I’ve been noticing shifts in these patterns since the election. For one, I’m in school full time, so I’m already doing a lot of difficult new reading, which doesn’t leave a whole lot of time or brain space for leisure reading. For another, running the TinyLetter means that when I see things on the internet, there’s always a part of my brain that’s thinking about what ought to be included in the newsletter. It feels like an indulgence to read a long piece about something non-political on its own merits. I find myself automatically filing away articles that are not immediately salient in favour of Yet Another Explainer About Our Current Political Nightmare, and feeling guilty that it’s taking me months to work through The New Jim Crow while the fiction books on my nightstand gather dust.

This is, of course, damaging. Because one of the important things to keep in mind is that the capital-S Struggle is not enough for its own sake; there must be something to struggle for. And though it may be a small sliver compared to Big Complex Problems like human rights and equality and health care and climate change, the freedom to create and consume art that brings us joy is an essential component of the end goal, too.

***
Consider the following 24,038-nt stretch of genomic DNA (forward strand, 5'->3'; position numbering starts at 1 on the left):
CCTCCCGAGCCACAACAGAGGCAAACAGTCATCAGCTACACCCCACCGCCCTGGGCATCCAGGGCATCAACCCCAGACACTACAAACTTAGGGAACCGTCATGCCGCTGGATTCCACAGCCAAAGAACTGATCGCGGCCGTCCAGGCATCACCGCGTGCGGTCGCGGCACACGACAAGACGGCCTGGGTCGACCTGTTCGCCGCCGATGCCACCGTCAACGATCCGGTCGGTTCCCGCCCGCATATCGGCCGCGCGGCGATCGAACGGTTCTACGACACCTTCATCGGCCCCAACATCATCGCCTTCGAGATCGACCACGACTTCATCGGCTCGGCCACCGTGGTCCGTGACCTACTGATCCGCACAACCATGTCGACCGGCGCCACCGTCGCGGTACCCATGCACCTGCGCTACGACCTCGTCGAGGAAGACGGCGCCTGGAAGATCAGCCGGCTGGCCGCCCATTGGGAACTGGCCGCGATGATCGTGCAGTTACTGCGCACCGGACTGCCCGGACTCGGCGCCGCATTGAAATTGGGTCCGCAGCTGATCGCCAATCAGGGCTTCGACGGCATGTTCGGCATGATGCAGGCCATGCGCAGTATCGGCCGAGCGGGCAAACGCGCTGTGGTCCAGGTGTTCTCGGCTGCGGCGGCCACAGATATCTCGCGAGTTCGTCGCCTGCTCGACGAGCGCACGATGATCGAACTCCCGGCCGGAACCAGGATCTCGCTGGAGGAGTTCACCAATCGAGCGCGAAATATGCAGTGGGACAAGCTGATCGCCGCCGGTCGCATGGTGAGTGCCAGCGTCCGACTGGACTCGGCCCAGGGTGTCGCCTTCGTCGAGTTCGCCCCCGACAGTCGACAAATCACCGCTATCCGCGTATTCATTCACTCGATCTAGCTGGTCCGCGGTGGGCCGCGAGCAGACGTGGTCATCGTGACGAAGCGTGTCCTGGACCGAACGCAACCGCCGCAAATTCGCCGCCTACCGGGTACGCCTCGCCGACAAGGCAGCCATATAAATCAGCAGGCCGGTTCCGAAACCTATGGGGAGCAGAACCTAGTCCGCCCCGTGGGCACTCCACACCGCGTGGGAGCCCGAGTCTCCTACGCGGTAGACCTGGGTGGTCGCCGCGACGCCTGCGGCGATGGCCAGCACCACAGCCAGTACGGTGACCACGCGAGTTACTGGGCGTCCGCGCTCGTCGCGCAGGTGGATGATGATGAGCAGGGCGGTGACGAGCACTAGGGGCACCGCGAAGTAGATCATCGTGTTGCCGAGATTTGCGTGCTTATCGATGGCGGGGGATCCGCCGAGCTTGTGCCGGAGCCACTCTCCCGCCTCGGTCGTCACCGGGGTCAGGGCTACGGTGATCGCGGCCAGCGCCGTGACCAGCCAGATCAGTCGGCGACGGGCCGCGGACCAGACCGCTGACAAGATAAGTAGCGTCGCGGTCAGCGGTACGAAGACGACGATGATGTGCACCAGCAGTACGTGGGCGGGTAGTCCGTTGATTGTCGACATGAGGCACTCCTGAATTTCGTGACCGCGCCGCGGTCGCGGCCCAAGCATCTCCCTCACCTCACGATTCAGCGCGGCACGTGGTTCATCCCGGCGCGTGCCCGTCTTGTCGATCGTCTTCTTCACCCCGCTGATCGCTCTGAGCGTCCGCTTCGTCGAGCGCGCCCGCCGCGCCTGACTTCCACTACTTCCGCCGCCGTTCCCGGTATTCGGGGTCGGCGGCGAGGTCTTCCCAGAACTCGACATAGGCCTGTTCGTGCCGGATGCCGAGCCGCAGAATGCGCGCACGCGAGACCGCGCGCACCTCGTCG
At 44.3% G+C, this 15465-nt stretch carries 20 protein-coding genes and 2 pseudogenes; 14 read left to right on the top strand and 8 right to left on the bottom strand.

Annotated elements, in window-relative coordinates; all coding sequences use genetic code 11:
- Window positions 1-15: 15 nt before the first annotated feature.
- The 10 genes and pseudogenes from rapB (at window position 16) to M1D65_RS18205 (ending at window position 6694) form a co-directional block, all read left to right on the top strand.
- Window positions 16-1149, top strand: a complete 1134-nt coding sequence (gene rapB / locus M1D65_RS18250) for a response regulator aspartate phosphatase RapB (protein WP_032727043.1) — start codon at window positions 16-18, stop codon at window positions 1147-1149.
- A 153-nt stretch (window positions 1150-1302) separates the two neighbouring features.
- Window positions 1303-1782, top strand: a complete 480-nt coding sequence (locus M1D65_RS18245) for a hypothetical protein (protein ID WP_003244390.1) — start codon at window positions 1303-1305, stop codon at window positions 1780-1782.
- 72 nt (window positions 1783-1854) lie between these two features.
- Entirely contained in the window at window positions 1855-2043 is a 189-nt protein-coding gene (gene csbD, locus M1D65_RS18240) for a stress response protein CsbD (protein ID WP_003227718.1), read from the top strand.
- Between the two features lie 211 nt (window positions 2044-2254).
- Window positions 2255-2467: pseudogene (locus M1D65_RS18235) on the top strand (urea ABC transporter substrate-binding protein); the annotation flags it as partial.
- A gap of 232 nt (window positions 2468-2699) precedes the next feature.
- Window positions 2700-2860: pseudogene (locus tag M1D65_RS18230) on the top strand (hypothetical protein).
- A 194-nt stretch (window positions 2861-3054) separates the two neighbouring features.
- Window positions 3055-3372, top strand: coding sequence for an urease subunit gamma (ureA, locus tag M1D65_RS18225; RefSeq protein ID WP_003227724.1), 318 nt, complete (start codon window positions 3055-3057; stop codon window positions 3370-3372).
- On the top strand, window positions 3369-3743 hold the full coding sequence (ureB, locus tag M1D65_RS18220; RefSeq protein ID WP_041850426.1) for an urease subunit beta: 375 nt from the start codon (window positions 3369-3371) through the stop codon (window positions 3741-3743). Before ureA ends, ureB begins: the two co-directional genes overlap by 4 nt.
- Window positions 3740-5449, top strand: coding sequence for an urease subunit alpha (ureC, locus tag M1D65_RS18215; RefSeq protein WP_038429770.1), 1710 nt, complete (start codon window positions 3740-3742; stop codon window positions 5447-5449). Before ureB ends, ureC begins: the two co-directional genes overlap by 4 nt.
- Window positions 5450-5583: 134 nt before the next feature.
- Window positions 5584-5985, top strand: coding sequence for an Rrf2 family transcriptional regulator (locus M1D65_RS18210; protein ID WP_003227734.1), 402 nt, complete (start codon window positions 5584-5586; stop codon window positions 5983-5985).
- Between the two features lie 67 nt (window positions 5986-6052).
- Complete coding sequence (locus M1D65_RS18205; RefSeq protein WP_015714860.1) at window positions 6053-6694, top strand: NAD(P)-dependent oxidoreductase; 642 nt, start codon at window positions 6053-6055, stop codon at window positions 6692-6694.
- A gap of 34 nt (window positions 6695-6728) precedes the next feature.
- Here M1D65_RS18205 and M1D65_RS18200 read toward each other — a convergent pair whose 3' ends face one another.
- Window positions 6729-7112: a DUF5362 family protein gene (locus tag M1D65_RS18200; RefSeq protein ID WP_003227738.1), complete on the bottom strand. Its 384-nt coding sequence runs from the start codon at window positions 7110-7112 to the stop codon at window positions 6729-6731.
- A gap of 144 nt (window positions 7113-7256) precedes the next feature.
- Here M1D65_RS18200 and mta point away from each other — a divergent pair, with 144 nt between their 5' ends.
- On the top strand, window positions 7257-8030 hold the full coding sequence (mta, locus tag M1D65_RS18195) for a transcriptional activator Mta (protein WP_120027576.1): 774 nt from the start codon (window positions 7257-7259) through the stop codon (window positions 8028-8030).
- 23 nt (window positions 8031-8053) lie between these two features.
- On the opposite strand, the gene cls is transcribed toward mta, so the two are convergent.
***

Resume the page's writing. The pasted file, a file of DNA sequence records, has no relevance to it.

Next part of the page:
We talk a lot about self-care. (Or, well, I do.) And it’s easy to take an afternoon off and unplug from Twitter and go for a walk and take a photo of the sunset and pretend that’s proof of mental serenity, but it’s a lot harder to practice mindful self-care on an ongoing, day-to-day, hour-to-hour basis. I’m not even talking about actually sitting down to read that cool review of a video game you’ll never play. I’m talking about exorcising that reflexive dismissal that such a thing could even have space in our lives, the foregone conclusion that we can no longer afford tiny beautiful things. We can, and we must.

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Blog, Me